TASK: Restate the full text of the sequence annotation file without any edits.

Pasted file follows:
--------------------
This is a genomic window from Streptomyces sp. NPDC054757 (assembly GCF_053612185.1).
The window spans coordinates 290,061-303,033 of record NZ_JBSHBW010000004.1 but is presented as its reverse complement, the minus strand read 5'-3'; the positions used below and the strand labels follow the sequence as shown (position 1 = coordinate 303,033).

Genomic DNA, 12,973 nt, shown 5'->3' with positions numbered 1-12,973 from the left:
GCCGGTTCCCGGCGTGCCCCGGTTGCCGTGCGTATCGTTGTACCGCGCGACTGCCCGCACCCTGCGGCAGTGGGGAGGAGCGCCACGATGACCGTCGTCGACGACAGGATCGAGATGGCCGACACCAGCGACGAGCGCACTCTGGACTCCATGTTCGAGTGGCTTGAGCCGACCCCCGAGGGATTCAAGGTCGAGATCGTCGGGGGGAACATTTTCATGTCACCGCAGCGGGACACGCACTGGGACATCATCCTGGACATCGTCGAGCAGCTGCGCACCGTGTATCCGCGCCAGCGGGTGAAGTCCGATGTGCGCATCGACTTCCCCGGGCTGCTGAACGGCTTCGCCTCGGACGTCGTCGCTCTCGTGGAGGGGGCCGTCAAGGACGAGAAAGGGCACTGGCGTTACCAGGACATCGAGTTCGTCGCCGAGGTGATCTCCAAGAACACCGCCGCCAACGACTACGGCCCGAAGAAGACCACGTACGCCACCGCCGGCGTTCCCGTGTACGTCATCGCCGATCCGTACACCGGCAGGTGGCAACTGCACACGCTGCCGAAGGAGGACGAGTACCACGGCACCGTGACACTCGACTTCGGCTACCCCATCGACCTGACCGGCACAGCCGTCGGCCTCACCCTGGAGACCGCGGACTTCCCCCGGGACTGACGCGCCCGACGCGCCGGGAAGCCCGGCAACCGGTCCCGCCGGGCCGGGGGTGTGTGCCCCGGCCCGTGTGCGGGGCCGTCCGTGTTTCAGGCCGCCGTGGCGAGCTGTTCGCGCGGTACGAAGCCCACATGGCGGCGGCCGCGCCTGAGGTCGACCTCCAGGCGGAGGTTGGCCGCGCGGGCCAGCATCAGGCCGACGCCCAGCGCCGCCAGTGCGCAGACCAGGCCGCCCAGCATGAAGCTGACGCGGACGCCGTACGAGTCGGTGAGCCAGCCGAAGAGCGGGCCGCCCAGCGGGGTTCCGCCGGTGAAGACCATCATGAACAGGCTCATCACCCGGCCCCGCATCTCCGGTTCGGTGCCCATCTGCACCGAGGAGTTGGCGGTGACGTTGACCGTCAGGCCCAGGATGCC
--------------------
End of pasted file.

This is a genomic window from Streptomyces sp. NPDC054757 (assembly GCF_053612185.1).
The window spans coordinates 290,061-303,033 of record NZ_JBSHBW010000004.1 but is presented as its reverse complement, the minus strand read 5'-3'; the positions used below and the strand labels follow the sequence as shown (position 1 = coordinate 303,033).

Genomic DNA, 12,973 nt, shown 5'->3' with positions numbered 1-12,973 from the left:
GCCGGTTCCCGGCGTGCCCCGGTTGCCGTGCGTATCGTTGTACCGCGCGACTGCCCGCACCCTGCGGCAGTGGGGAGGAGCGCCACGATGACCGTCGTCGACGACAGGATCGAGATGGCCGACACCAGCGACGAGCGCACTCTGGACTCCATGTTCGAGTGGCTTGAGCCGACCCCCGAGGGATTCAAGGTCGAGATCGTCGGGGGGAACATTTTCATGTCACCGCAGCGGGACACGCACTGGGACATCATCCTGGACATCGTCGAGCAGCTGCGCACCGTGTATCCGCGCCAGCGGGTGAAGTCCGATGTGCGCATCGACTTCCCCGGGCTGCTGAACGGCTTCGCCTCGGACGTCGTCGCTCTCGTGGAGGGGGCCGTCAAGGACGAGAAAGGGCACTGGCGTTACCAGGACATCGAGTTCGTCGCCGAGGTGATCTCCAAGAACACCGCCGCCAACGACTACGGCCCGAAGAAGACCACGTACGCCACCGCCGGCGTTCCCGTGTACGTCATCGCCGATCCGTACACCGGCAGGTGGCAACTGCACACGCTGCCGAAGGAGGACGAGTACCACGGCACCGTGACACTCGACTTCGGCTACCCCATCGACCTGACCGGCACAGCCGTCGGCCTCACCCTGGAGACCGCGGACTTCCCCCGGGACTGACGCGCCCGACGCGCCGGGAAGCCCGGCAACCGGTCCCGCCGGGCCGGGGGTGTGTGCCCCGGCCCGTGTGCGGGGCCGTCCGTGTTTCAGGCCGCCGTGGCGAGCTGTTCGCGCGGTACGAAGCCCACATGGCGGCGGCCGCGCCTGAGGTCGACCTCCAGGCGGAGGTTGGCCGCGCGGGCCAGCATCAGGCCGACGCCCAGCGCCGCCAGTGCGCAGACCAGGCCGCCCAGCATGAAGCTGACGCGGACGCCGTACGAGTCGGTGAGCCAGCCGAAGAGCGGGCCGCCCAGCGGGGTTCCGCCGGTGAAGACCATCATGAACAGGCTCATCACCCGGCCCCGCATCTCCGGTTCGGTGCCCATCTGCACCGAGGAGTTGGCGGTGACGTTGACCGTCAGGCCCAGGATGCC